The other day–I think during a discussion of Christmas cut-out cookies–I began to wonder if a person with no children, like myself, has fewer opportunities to experience Christmas. Children are usually the motivation for most holiday traditions…cookies and snow angels and pretty little clothes. Even the Christmas story is geared toward children, with Jesus as a baby and sheep and presents from kings.
I reflected on my own mother teaching me the proper way to frost a cut-out cookie to prevent the flat frosting edge flush with the cookie. There should be a raised border, a ledge of frosting to make it look right, she informed me at the farmhouse table covered with cookies, loose sprinkles, and crumbs. She twisted the tip of her knife through the frosting to form a beautiful edge.
Me? My kitchen is covered with practical, Scrooge-like things: school work and a letter to the insurance company, and textbook receipts from Amazon. When I need Christmas cookies to pass out to my neighbors, like today, I go to the Baker’s Nook and buy an armload of cookies and boxes, redistribute them, and take them to the neighbors. No pleasant aromas wafting from my kitchen.
I purchased the cookies, studied for awhile, and panicked briefly when a virus attacked my computer. With the crisis warded off, I placed the boxes of cookies in a large canvas tote bag, dressed in multiple layers, and began a walk around my slush-covered neighborhood.
When I arrived at my neighbor Mary’s house, I found her in a soft pink bathrobe with a blue wrap around her head.
“I told Lily I’m not working today,” she said with finality, after selecting a snickerdoodle from the box of cookies and pronouncing it to be coconut.
“Good!” I said.
This is the woman who seems to be shampooing her carpet every time I visit.
“I just sat peaceful like today,” she said. “I read the Bible a lot and prayed, and then I said, ‘I’m gonna make me some brown beans’, so I made me some brown beans, and I made me some small little cornbread muffins.”
“That sounds like a day’s work,” I pointed out.
“How is Velinda’s Daddy?” she asked next. Perhaps you know that my dear friend’s father has been diagnosed with a incurable cancer.
Before I could answer she said, “I was praying for him a lot today,” and I suddenly realized the unfortunate predicament of any evil spirits attempting to surround that man. When Mary prays, things happen, and for a split second I envied him. Not his sickness of course, but I tell you, God hears Mary’s prayers. She’s not perfect, but things happen when she prays.
“I was sitting there, and I looked up at the window, and it was like he just fell into my heart,” Mary said. “And I just didn’t let up praying for him. We have to believe God, Katrina.”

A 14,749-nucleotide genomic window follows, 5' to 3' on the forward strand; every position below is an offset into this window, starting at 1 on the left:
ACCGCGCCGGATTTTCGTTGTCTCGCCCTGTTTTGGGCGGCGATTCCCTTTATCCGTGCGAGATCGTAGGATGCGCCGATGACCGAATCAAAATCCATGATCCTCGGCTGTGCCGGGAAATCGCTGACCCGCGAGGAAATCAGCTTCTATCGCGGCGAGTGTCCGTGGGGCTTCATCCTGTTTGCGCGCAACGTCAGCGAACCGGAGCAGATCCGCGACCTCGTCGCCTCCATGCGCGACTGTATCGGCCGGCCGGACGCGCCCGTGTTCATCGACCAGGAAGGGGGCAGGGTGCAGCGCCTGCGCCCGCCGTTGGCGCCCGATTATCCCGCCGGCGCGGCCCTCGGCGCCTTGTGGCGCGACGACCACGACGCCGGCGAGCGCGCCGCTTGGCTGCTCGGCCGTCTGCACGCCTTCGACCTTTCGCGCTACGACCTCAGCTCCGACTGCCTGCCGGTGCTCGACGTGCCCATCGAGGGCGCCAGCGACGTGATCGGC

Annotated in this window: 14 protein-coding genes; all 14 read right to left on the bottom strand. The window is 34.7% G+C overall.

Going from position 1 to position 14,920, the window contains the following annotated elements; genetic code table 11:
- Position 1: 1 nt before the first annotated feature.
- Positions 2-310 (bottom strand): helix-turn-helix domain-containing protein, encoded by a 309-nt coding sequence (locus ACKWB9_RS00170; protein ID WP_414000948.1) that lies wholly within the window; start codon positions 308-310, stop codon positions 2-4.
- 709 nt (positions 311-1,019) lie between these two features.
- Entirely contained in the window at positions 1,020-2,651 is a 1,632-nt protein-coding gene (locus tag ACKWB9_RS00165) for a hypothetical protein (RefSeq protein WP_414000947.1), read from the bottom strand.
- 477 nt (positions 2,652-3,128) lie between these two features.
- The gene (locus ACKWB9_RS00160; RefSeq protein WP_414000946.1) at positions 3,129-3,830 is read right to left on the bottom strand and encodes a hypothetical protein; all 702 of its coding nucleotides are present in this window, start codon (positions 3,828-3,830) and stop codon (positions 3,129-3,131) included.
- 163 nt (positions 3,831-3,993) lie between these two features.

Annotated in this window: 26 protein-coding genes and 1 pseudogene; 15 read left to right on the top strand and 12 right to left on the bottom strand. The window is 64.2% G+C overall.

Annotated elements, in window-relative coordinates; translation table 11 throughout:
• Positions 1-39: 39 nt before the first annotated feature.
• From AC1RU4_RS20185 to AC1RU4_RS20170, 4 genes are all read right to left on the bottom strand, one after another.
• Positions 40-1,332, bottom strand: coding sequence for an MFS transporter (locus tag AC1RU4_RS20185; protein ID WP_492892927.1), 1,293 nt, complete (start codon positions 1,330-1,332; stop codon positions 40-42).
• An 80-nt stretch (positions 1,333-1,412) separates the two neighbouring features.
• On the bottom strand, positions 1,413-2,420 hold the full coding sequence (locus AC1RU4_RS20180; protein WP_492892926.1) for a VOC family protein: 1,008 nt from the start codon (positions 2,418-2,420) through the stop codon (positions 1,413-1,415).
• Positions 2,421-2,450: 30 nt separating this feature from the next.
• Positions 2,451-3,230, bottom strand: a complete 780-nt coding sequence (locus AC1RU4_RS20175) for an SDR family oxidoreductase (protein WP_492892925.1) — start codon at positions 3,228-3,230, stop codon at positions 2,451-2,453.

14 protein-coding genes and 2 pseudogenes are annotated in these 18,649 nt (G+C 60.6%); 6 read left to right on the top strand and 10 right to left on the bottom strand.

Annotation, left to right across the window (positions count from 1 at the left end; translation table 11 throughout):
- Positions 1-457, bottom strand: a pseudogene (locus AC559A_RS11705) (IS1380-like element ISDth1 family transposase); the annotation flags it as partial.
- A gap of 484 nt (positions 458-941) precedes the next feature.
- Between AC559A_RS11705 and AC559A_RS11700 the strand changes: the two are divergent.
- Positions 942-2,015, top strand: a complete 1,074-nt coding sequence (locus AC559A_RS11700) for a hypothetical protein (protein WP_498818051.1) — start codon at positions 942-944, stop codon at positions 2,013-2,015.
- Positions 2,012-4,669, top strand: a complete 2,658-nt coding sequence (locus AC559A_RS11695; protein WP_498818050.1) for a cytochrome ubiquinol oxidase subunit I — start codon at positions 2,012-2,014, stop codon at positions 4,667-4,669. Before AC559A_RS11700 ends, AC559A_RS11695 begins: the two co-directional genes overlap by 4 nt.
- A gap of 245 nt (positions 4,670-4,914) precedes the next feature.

The other week, when I talked to her about another impossible situation, she had told me, “Of course God’s working, Katrina. You asked Him to!”
He rules the world… This is Christmas.
I ended my walk of the night by knocking on the door of three dear children who come to my ice cream party in the summer. The child who came to the door was so bundled up in clothes, including a hood, that I wasn’t sure which of the three it was.
“Are you getting ready to go outside?” I asked, knowing that wasn’t the reason, but I guess hoping to be proved wrong.
“Maybe,” the child said with a shrug.
I handed in the cookies.
And I remembered those children telling me that their mom said she would take them away to live in a different place, where she had grown up, a beautiful place with flowers. But they were still here, and maybe that beautiful place was only a figment of her memory now, and for some reason they had to bundle up… inside.
Be near them, Lord Jesus, I ask you to stay, Close by them forever, and love them I pray!
Suddenly, I was no longer thinking of the fact that I had no children, nor of my insurance company or my class, but of the fact that my furnace works and even if it quit, I have an electric fireplace.
And I remembered the rest of my week:
the cookies from my pregnant friend, hand delivered at the hospital:
the paper dolls my mom and aunts drew, colored, and cut out as children, recently discovered in storage, hundreds of them at different stages of life….
my “Silent Night” drive through the beautiful city of Elkhart when I didn’t have to work in the morning and decided there was no compelling reason to go straight home…
…my feeling of closeness to my friend in Jerusalem as I filled out a customs form at the post office….
…and Christmas with my friends…
Like Scrooge, I had learned two things– from Mary and the small cold child–that suddenly caused me to count my blessings. First, Christmas comes, not to those who wait for it, but to those who are serving others, even through prayer. Second, Christmas comes, not to those who have everything, but to those who are reminded how much they have when they look into the eyes of someone who is truly suffering.
May Christmas spread through your heart and your neighborhood, whoever you are, wherever you are!